Victoria lawyer precluded from practice for 9 months
A Victorian-based practitioner has been reprimanded, ordered to pay $13,000 in costs and is to be precluded from holding a practising certificate for nine months for his “admitted mishandling of a complex situation” with an elderly client.
Chaim Geron, who was representing Mordechai Gruber, then aged 92 and now recently bereaved, has been found guilty of seven charges – five for unsatisfactory professional conduct and two for professional misconduct – by the Victorian Civil and Administrative Tribunal.
The charges related to Mr Geron’s “admitted mishandling of a complex situation” involving Mr Gruber, who – according to the Tribunal – had a question mark about his capacity and wanted to change his will to exclude his children and revoke powers of attorney appointing them as attorneys. The client was admitted to an Acute Aged Psychiatry Assessment Unit and was kept there under a temporary treatment order, but “strongly expressed” his wish to be discharged and believed that his children were “keeping him there against his interests”.
The charges for which Mr Geron was found guilty of unsatisfactory professional conduct were: that in the preparation and signing of the will he failed to obtain proper instructions or make proper file notes, that he failed to maintain proper records on his file, that he took instructions from his client despite knowing that his client lacked capacity, that he failed to take proper steps to ensure his client understood the nature of documentation that he had his client execute, and that he purported to act on behalf of his client without instructions from him.
He was also found guilty of professional misconduct for writing two letters which were likely to bring the legal profession into disrepute and for purporting to charge for work done without instructions and relying on a fee disclosure document which he knew to have been signed by his client at a time when his client lacked capacity.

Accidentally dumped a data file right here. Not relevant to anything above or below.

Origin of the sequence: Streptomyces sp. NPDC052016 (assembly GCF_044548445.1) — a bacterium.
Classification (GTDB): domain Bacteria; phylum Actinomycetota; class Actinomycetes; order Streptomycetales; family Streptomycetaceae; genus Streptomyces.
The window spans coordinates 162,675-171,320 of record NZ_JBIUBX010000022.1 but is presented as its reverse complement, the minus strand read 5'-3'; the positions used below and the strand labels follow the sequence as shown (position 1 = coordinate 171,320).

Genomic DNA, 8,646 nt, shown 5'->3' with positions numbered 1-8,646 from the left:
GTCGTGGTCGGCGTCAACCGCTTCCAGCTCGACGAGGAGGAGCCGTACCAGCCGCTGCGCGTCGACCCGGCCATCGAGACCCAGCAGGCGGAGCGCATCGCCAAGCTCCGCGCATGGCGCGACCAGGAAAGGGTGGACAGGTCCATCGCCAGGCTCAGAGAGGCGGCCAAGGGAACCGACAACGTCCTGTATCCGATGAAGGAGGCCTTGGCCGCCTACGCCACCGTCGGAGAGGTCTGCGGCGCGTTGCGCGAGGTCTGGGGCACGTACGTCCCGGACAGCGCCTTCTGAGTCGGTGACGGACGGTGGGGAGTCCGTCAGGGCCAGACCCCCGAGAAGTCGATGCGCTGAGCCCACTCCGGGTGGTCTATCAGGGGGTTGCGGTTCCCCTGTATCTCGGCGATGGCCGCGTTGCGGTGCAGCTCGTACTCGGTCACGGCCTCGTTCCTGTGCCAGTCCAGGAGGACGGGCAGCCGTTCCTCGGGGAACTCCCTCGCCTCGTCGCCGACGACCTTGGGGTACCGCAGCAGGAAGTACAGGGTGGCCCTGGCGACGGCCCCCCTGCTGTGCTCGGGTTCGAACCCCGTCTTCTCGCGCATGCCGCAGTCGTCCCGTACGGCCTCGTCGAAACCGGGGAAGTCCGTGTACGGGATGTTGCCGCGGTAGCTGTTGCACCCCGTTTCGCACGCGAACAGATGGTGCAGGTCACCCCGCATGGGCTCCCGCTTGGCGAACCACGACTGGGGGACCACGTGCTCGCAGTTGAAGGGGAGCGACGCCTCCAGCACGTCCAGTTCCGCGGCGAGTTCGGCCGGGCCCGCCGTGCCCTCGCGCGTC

As a result of the guilty findings, the Tribunal reprimanded Mr Geron, ordered he be precluded from holding a practising certificate for a period of nine months and ordered that he pay the LSC’s costs in the sum of $13,000.
In reflecting on the matter, Senior Tribunal Member Elizabeth Wentworth said the case highlighted the challenges for a lawyer in taking instructions from a person who may lack the necessary capacity at the outset, or who may subsequently lose capacity in the course of the retainer, as well as the importance, for a lawyer acting in such a situation, of “scrupulous recordkeeping, temperate correspondence, and a proper objectivity”.
“There is no suggestion that Mr Geron acted dishonestly or in furtherance of his own interests. Nor is there any suggestion that Mr Gruber’s children acted other than in Mr Gruber’s interests,” Ms Wentworth said.
“I accept that Mr Geron saw himself as acting to protect Mr Gruber, having accepted at face value Mr Gruber’s concerns. I note Mr Gruber repeatedly expressed the same beliefs and concerns to doctors at the facility.
“I was also satisfied that Mr Geron, to his credit, had sought advice from the Legal Practitioners Liability Committee, from Counsel, and on three occasions from the Law Institute of Victoria Ethics Advice Line.”
The case’s full citation is Victorian Legal Services Commissioner v Geron (Legal Practice)  VCAT 1276 and can be found on AustLII.